Doormen—and increasingly, doorwomen–are arguably the most iconic personalities in New York City real estate, often playing a role that's midway between building security and therapist. They see us at our best and worst (and most shopping-addicted and takeout-dependent), as we venture out on our first dates and first days of school and work (and, too, the last), and are the first people we see when we get home and begin to finally shed the armor we don everyday to do battle out there in this big, brash city.
Columnist Gabriel Falcon, who's been chronicling his meetups with doormen on Facebook, introduces us to the men and women who are the gatekeepers of many of the city's rental buildings and co-ops.
• Today’s doorman: Manny
A man of few words, January 16 was Manny's last day at work. He is known for his salute, smile, and fastball, and will be missed by generations of tenants. (The cake above, presented at his send-off, was baked by one of his in-building fans.) And he will miss them. “They are the best," he says. "I love them. I will miss everyone.”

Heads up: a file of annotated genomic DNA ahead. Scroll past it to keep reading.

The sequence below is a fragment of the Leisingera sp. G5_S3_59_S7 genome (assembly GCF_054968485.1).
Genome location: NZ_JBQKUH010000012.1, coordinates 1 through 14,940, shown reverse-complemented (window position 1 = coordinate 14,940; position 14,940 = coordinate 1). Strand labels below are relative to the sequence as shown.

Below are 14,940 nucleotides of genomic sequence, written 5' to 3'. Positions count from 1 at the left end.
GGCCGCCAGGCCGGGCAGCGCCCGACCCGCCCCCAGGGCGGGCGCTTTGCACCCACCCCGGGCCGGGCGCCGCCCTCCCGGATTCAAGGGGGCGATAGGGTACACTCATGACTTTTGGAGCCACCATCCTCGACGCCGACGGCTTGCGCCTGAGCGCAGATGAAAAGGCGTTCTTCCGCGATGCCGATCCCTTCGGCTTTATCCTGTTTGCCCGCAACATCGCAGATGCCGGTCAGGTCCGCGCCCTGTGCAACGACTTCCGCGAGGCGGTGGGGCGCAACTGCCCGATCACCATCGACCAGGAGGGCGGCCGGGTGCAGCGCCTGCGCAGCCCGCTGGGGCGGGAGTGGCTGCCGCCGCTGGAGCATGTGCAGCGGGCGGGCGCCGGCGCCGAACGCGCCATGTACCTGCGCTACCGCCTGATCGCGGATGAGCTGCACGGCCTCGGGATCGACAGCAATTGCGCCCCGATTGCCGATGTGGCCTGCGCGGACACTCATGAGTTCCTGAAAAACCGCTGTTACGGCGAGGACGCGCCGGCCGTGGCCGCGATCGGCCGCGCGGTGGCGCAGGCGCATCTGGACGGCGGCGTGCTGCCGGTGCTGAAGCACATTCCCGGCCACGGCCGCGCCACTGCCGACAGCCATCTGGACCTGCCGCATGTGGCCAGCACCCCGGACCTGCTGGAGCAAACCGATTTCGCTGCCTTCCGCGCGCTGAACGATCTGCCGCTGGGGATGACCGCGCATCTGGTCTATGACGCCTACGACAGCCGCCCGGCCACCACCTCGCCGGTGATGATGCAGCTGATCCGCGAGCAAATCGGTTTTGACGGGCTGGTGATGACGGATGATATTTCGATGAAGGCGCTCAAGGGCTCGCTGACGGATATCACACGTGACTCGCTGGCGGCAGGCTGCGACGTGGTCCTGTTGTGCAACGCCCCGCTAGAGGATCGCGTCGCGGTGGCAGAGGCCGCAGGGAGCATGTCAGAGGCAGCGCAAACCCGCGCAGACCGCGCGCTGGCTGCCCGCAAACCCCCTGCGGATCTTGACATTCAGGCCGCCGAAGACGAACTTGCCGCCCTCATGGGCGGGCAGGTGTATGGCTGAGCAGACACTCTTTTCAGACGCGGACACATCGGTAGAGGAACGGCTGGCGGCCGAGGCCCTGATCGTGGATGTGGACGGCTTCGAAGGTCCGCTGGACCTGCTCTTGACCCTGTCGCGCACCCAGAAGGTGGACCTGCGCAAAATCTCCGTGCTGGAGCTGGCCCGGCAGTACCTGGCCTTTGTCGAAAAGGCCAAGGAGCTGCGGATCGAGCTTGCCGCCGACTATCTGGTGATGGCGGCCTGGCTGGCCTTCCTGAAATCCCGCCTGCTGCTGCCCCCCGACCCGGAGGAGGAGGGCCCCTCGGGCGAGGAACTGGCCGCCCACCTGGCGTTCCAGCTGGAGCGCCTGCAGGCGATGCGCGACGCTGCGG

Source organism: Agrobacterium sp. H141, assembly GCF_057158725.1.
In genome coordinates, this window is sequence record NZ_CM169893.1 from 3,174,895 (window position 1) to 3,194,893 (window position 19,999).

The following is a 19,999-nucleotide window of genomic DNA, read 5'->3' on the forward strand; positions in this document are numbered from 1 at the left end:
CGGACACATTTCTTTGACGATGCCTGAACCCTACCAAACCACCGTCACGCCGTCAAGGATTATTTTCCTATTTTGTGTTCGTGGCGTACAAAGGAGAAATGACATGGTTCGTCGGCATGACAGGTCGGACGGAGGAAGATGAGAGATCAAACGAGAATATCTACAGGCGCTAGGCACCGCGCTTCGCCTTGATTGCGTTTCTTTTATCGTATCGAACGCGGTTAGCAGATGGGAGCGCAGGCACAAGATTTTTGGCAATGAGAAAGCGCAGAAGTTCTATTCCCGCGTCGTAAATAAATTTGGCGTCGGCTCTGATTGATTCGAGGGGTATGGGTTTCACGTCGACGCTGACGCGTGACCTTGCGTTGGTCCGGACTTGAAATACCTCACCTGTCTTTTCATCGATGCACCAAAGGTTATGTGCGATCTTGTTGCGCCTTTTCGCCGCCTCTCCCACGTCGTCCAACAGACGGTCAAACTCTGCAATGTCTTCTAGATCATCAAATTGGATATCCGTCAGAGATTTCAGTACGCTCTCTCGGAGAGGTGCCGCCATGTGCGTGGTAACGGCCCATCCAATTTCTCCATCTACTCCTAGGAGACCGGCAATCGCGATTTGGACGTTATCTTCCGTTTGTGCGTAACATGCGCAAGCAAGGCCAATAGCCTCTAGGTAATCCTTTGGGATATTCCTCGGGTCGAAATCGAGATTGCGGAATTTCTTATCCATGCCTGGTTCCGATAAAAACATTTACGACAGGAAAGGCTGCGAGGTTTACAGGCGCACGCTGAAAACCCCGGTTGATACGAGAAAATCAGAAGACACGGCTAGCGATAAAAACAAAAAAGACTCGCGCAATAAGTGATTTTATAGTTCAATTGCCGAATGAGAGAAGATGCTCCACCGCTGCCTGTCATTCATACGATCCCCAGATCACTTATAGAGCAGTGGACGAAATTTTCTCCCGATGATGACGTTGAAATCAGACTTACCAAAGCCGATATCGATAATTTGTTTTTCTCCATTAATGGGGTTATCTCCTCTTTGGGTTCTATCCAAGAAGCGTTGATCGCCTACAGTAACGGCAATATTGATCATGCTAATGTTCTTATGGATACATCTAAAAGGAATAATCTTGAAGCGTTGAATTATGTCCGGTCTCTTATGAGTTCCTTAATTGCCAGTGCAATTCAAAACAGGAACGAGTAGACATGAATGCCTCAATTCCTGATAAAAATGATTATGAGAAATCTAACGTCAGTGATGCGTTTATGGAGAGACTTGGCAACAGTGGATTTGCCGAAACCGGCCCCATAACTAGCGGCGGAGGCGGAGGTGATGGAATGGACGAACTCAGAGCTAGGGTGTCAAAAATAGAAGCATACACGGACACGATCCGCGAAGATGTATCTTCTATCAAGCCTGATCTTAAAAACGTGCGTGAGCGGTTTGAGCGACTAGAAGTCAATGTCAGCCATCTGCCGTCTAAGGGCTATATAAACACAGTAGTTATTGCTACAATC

• Building: 545 West 111th Street, co-op
• Years on his feet: 36
• Shift: Day and night
• Age: 62
• Hails from: Puerto Rico
• Home: The Bronx
• On getting the job: "It was from a friend. I started June 1, 1979.”
• On the tenants: “They are all my friends. I love everybody.”
• His plans for retirement: “Relax, take it easy.”
• The neighborhood, it's been a-changing: “When I started, it was a little bad. Now it’s good.”
• What he does when he's not working: “I love to paint.”
• Life before he became the building's gatekeeper: “I played AA. I was a pitcher. I could pitch 85 to 90 miles an hour.”
Gabriel Falcon began his career as a dancing taco bell on The Dana Carvey Show. He has been a staff writer and producer for Anderson Cooper, Piers Morgan and The Today Show. He is currently an executive producer for Al Jazeera. A native New Yorker, he and his family reside in Morningside Heights.
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